governance, into art and literature. The strength of character required to cope with their
tragedies as the world around them was turned upside down, served the second generation
The Oldenbergs: The Second Generation (born 1890-1913)
George II, King of Greece (1890-1947, r. 1922-1924 and 1935-1947)
George was originally passed over for the throne by Greek politicians in 1917 in favor of
his younger brother, Alexander, but gained it upon his father, Constantine I's abdication
in 1922. It was a very shaky throne at best, and George had to leave in 1923, though he
was not formally out of office until a plebiscite in 1924 ousted the monarchy. For 11
years, the King lived in
exile, mostly in Romania, home country of his wife, born Princess Elizabeth (1894-1956),
daughter of King Ferdinand and the immensely popular Queen Marie. George and Elizabeth had
a very unhappy marriage, and produced no children, and finally divorced in 1935.
Ironically, that year brought King George back to the throne, the result of yet another
plebiscite, this time in favor of the monarchy. While this King was democratic in
governing, Greece did not escape the wave of dictatorship sweeping Europe at the time, nor
the brutal attack of the Nazis in 1941. He took his government into exile, and was
restored a second time to the
Greek throne in 1946, again by the people's request. As a result of Italy's defeat as an
Axis power, the Dodecanese Islands, including the Isle of Rhodes, were reclaimed by Greece
after the war.
While personally unhappy, George II succeeded in stabilizing the throne for his brother,
Paul, who gained the throne upon the death of George in 1947.
Alexander, King of Greece (1893-1920, r. 1917-1920)
When his pro-German father was deposed in 1917, Greek politicians altered the line of
succession, naming young prince Alexander king in his stead, rather than his older
brother, George. Arguably the best looking prince of his generation, Alexander's reign saw
the addition of most of European Turkey to Greek possession, excluding the coveted
Constantinople. Alexander proved his independence in his choice of a wife. He had known
lovely Aspasia Manos (1896-1972), daughter of an aide to his father, since childhood. In
1919, defying tradition, they were married by a very nervous Greek Orthodox priest.
Neither Alexander's family, the Church, nor the Greek populace favored the marriage;
nonetheless, the couple was happy during their short time together. In 1920, the young
King was bitten by a pet monkey and died what must have been a painful death from blood
In 1921, Aspasia, who was denied the title of Queen, much less Princess of Greece, had the
final word when she gave birth to Alexander's posthumous daughter, Alexandra, who was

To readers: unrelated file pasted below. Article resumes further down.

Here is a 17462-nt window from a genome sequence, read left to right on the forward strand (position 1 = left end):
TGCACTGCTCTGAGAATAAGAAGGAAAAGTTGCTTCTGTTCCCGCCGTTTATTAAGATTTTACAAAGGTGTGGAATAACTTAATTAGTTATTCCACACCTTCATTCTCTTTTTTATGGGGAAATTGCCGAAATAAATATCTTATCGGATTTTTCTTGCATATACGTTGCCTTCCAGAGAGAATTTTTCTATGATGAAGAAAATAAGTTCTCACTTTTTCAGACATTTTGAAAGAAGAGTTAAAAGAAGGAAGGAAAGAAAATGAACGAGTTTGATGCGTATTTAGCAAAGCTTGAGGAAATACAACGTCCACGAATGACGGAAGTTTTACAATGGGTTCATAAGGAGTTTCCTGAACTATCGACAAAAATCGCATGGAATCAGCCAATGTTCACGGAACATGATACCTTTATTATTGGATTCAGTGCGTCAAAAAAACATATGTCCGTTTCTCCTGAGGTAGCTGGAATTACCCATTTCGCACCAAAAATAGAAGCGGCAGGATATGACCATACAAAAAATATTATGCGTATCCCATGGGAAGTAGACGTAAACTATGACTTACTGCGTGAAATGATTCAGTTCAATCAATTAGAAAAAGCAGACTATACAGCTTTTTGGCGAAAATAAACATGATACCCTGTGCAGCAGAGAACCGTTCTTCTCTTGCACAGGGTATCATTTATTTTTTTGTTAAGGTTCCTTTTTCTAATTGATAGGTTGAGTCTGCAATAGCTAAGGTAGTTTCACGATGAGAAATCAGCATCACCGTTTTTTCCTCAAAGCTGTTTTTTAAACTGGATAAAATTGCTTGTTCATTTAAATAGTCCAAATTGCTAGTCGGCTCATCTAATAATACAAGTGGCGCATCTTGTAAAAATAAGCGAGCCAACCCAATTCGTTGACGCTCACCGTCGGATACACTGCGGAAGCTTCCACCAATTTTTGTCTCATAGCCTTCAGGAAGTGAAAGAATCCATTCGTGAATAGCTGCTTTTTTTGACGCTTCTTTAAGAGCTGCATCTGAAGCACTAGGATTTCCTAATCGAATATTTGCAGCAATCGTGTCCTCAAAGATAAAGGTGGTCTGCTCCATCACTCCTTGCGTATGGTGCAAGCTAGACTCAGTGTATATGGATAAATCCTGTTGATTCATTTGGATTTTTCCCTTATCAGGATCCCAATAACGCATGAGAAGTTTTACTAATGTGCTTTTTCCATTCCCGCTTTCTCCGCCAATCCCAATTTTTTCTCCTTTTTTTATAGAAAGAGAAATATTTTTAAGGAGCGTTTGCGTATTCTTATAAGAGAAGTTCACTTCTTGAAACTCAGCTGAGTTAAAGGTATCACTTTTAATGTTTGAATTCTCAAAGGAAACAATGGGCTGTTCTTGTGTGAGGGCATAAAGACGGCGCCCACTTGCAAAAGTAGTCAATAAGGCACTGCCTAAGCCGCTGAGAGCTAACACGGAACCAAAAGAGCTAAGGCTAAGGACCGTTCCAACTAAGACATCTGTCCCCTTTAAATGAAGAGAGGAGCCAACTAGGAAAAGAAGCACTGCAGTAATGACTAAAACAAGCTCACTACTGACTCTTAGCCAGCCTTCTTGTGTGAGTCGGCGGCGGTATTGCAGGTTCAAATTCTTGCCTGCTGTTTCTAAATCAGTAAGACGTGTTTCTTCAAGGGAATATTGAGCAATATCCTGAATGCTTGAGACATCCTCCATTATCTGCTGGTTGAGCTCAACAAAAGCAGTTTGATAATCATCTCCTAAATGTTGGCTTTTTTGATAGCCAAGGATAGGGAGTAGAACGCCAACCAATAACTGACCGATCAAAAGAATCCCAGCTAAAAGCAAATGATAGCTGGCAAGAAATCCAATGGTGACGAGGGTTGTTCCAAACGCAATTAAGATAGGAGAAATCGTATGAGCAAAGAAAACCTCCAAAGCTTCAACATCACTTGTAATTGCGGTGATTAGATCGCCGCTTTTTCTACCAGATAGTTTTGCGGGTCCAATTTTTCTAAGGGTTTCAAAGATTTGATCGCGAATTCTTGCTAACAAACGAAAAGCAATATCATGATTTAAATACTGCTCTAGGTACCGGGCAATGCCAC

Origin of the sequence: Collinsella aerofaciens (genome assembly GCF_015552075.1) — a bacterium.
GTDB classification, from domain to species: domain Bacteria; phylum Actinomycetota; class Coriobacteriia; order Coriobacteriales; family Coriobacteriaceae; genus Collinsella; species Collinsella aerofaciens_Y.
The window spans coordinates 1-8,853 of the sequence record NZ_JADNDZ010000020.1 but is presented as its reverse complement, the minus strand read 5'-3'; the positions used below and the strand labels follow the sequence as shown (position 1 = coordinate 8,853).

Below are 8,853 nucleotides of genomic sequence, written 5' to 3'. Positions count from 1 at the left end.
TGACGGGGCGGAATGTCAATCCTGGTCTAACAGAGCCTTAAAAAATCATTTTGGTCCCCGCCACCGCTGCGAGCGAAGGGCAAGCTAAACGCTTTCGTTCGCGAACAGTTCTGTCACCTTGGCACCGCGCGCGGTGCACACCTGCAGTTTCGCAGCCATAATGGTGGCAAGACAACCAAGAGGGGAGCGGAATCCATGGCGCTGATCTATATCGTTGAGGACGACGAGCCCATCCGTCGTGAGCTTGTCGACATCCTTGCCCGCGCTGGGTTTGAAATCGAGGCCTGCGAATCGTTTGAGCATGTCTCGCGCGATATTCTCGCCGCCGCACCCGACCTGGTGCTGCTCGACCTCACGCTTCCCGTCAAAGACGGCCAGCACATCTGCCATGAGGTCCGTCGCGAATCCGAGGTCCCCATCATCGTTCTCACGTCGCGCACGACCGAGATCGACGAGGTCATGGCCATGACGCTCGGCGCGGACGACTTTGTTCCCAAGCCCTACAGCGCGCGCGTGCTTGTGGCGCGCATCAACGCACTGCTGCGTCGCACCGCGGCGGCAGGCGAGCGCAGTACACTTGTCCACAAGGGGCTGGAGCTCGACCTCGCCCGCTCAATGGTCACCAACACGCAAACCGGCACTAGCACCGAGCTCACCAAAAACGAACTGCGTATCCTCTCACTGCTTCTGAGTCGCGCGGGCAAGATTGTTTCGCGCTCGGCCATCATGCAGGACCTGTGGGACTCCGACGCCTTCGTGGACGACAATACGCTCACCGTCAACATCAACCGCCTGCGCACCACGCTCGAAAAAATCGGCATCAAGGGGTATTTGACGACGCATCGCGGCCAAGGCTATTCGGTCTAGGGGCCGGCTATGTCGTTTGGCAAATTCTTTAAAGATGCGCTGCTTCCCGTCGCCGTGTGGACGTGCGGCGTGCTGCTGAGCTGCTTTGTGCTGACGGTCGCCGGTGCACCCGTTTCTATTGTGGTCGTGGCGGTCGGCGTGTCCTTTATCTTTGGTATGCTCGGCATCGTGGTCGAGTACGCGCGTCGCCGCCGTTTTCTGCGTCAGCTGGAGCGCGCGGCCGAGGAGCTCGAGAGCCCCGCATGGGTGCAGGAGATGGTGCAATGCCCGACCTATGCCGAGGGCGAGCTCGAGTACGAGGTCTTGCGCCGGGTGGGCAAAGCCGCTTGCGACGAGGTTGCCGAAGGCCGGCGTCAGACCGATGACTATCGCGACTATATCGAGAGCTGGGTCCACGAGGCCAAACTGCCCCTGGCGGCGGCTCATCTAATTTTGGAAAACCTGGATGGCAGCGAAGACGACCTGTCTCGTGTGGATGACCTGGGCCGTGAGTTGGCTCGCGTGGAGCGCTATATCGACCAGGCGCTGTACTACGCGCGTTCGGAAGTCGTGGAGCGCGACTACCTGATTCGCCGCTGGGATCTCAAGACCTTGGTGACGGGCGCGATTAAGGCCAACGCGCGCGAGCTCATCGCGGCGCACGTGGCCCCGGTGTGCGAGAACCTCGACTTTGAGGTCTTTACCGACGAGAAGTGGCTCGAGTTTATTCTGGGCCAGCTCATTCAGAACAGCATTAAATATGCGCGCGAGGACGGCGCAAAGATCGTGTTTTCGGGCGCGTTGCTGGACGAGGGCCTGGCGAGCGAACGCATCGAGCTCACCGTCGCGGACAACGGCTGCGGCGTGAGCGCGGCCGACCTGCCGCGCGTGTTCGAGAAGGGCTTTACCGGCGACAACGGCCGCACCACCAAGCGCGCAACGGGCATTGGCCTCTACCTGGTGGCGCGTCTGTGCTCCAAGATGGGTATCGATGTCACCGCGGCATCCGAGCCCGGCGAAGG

accorded the designation Princess of Greece. This Princess Alexandra was thus the only
member of the House to have Greek blood. Following the government into exile in 1941,
Alexandra met the
also-exiled King Peter II of Yugoslavia (1923-1970, r. 1934-1945), and they married in
London in 1944. Their only child is the present Crown Prince Alexander of Yugoslavia, born
Paul, King of Greece (1901-1964, r.1947-1964)
To Paul fell the task of rebuilding Greece after the ravages of the Nazi invasion and the
civil war that followed, an effort to which he was equal. Paul, like his older brother,
Alexander, had the distinction of never being exiled while King, although he did follow
the Greek government into exile in 1941 as George II's heir. Paul's occasional
unpopularity stemmed largely from his 1938 marriage to Princess Frederika of Hanover
Like other 20th century German princesses, such as Alexandra and Elizabeth of Hesse (who
were, upon marriage, Tsarina and Grand Duchess of Russia, respectively), Frederika was
made to suffer for German military aggression against her adopted country. These were
decisions in which she, or the other princesses for that matter, had no part. Lacking
other tangible symbols
of the German nation, Greeks vented their rage about their country's against Queen
Frederika, albeit not as directly or murderously as Russians retaliated against Alexandra
Actually, Frederika re-introduced the line of Christian IX of Denmark into the House of
Oldenberg. Her grandmother, Crown Princess Thyra of Hanover (1853-1933), was the sister of
the Greek dynasty's founder, George I, making her Paul's second cousin. Paul and Frederika
had three children, Constantine II (born 1940), the present King, and Irene (born 1942,
Crown Princess 1964-65) were the middle and youngest children. In 1962, their eldest
child, daughter Sophia, married Prince Juan Carlos (born 1938, as was Sophia) of Spain.
Thus, the Oldenberg line will also be perpetuated in the royal house of Spain, a ruling
house again since their 1975 restoration.
Helen, Princess of Greece (born 1896)
Few European princesses have had to endure the humiliations visited upon this lovely
princess. Like her brother, George II, Princess Helen married into the Romanian royal
family in 1921, and like her brother, the results were unhappy. Sadly, her union with
Prince Carol began as a love match.